The “Sleeker, Faster Response” Theory: If the new “Trek” gives us the Enterprise equivalent of a Blu-Ray disk, then the ship on the original “Trek” looks like a Betamax tape. One fan theory is that the attack on the Kelvin forced the Federation to build sleeker, faster spacecraft in the movie’s new reality.
“Right,” agreed Abrams. “The idea of the story is that at the beginning of the film something happens that changes the course of history. They cross paths with this futuristic ship, and it changes everything that would’ve been the classic series ‘Trek’ fans are familiar with. … One could argue that, based on the readings they got from the [Romulan] ship that showed up, it inspired ideas and technology that wouldn’t have advanced otherwise.” Hence, the huge difference between the old Enterprise and his version. “On the one hand, you could answer the question by saying that history got a boost, an adjustment, from this moment at the beginning of the film,” he grinned. “And if you don’t want to answer the question, you could say it’s just a movie.”
At least on the interior views I would prefer to stick with saying it is just a movie as opposed to questionable theories such as these. Who would really expect a movie released in 2009 to stick to the cardboard effects of the 1960’s? I’m willing to accept a newer view of the Enterprise without need for an explanation.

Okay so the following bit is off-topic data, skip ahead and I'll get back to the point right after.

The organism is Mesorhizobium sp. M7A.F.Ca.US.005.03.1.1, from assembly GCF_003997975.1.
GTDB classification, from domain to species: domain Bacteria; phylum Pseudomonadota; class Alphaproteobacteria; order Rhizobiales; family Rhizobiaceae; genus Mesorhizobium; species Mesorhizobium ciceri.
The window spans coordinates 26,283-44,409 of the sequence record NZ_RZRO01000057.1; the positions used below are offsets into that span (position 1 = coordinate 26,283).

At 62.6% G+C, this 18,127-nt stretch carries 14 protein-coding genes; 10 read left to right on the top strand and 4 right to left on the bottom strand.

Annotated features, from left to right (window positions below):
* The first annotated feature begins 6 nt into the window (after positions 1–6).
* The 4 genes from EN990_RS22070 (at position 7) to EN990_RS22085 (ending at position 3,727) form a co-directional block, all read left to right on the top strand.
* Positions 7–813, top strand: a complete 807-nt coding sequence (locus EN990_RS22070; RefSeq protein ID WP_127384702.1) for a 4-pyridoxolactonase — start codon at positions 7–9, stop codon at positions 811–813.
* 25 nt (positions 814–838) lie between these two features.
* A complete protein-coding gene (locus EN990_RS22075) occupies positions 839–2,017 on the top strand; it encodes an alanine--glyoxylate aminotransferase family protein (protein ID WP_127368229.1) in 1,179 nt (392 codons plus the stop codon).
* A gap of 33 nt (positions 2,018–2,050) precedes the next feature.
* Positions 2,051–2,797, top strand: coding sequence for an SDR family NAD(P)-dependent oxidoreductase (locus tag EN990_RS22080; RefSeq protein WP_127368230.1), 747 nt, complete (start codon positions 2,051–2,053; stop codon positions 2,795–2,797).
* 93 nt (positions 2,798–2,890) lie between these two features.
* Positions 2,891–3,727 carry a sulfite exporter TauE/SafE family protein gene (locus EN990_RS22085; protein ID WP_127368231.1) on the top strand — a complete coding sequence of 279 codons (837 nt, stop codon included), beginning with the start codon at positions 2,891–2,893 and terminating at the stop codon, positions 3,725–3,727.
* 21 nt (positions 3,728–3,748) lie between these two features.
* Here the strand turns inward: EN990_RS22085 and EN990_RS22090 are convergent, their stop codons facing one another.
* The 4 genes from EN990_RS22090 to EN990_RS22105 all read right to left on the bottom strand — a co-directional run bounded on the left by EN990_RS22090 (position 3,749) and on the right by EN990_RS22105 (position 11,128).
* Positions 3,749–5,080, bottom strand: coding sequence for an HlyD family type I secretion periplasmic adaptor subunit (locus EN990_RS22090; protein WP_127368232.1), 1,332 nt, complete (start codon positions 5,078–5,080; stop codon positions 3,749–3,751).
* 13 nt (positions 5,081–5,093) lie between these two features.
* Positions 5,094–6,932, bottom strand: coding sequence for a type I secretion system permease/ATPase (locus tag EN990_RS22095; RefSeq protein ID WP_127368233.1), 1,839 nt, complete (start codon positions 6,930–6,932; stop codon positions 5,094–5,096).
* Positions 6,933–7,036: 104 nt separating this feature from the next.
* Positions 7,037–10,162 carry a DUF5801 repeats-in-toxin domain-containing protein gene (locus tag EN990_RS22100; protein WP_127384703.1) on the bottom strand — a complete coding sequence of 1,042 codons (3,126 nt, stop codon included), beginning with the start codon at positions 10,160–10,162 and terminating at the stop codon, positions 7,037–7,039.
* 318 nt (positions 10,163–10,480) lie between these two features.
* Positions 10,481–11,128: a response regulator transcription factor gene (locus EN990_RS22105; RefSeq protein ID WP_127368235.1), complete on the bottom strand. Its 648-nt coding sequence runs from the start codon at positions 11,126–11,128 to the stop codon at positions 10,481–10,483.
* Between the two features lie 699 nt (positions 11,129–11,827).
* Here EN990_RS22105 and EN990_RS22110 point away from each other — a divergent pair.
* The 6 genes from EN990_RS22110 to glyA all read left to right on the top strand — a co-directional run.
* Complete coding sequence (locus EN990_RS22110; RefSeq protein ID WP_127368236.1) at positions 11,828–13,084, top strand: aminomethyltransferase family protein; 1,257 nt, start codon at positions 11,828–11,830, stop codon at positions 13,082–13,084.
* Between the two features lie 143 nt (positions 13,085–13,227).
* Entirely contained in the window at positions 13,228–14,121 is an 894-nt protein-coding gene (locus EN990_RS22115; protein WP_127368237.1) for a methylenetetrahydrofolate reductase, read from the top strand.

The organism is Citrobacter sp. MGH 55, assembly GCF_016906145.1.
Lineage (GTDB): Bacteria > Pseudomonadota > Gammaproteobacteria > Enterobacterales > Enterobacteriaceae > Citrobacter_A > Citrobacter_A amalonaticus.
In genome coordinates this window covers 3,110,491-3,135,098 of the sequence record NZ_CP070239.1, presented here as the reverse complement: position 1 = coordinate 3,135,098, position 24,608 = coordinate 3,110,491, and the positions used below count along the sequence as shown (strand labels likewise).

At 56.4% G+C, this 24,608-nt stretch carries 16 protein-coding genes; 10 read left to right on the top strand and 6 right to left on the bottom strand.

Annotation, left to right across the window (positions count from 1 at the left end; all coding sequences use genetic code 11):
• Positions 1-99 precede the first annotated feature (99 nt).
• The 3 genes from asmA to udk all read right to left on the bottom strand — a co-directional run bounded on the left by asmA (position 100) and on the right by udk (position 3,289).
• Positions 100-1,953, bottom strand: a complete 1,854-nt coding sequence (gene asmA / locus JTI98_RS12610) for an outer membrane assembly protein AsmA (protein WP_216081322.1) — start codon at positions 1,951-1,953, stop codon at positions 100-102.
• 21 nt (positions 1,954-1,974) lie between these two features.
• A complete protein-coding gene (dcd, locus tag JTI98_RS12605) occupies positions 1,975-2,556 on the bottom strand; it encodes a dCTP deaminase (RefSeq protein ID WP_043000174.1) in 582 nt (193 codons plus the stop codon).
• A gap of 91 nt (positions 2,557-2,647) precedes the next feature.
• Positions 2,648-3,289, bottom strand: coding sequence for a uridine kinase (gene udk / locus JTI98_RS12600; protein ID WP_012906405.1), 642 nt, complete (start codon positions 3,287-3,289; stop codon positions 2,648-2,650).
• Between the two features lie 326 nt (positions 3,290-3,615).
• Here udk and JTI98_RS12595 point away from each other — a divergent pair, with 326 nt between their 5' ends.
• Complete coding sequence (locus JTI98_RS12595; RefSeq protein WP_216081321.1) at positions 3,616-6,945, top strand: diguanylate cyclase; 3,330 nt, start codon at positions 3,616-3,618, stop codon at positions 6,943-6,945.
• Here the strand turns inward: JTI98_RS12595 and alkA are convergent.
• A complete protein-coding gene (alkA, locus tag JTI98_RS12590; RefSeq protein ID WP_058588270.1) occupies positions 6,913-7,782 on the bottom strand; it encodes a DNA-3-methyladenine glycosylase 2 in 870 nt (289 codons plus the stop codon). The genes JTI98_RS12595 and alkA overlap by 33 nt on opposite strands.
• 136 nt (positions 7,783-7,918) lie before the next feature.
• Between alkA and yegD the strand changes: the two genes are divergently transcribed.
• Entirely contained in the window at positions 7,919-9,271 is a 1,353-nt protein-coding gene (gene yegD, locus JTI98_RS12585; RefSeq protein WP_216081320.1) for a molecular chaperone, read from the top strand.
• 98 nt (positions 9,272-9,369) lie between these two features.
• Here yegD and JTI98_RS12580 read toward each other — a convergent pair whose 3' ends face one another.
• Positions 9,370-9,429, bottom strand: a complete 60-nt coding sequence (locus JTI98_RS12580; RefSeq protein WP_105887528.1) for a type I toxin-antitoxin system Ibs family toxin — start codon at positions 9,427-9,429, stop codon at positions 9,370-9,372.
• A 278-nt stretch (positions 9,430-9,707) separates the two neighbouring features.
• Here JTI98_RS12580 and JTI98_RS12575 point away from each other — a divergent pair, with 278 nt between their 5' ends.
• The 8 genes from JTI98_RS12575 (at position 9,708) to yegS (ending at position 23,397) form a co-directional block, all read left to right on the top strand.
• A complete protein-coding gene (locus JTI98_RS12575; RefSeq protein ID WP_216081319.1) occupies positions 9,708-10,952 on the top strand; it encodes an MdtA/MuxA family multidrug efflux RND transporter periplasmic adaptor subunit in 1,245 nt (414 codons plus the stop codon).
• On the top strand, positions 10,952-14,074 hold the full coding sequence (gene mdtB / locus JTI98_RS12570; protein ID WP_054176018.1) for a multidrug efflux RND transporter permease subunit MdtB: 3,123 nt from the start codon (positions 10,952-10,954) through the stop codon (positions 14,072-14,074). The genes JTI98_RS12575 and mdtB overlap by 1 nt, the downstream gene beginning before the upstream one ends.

Changing the time line does solve one problem. One of the reasons William Shatner was not used in Abram’s first Star Trek movie is that in the Roddenberry Star Trek universe James Kirk was killed. Now that they are in a new time line, Abrams has said this leaves open the possibility of old Kirk or Kahn appearing. Unfortunately using Shatner as old Kirk would mean yet more time travel, which has been over used. I would prefer not to see time travel used in the next few Star Trek movies unless they have a really good idea, or they use it to repair the time line. There is really no reason to bring back the older Kahn as they can retell the original meeting between Kahn and the Enterprise if they desire, possibly with differences in the Abrams time line.
Eliza Dushku was interviewed by TV Guide after Dollhouse was renewed:
TVGuide.com: Will the “missing” 13th episode, “Epitaph One,” now serve as the Season 2 premiere? Or is it still DVD-only?
Dushku: You know, I dont know. I just got off the plane, so I dont know.
TVGuide.com: “Epitaph One,” which was produced on the studio’s own dime, was used to convince Fox that Dollhouse can be delivered on a smaller budget. Are there any differences the viewer might pick up on?
Dushku: No, our set is pretty solid and top dollar. I think the show will continue to be visually stunning.
TVGuide.com: So, as you filmed it, you didn’t pick up on anything different?
Dushku: Well, it was faster — and that’s always nice!
TVGuide.com: How will Echo be different going forward, considering the events of the season finale?
Dushku: Being downloaded with all the personalities, the build-up was about Echo becoming self-aware. It will give the audience a chance to connect with Echo more, because she’s not just that blank slate. There’s something behind her eyes creeping out. That’s the center of the show — can you really erase someone’s identity? The answer seems to be no.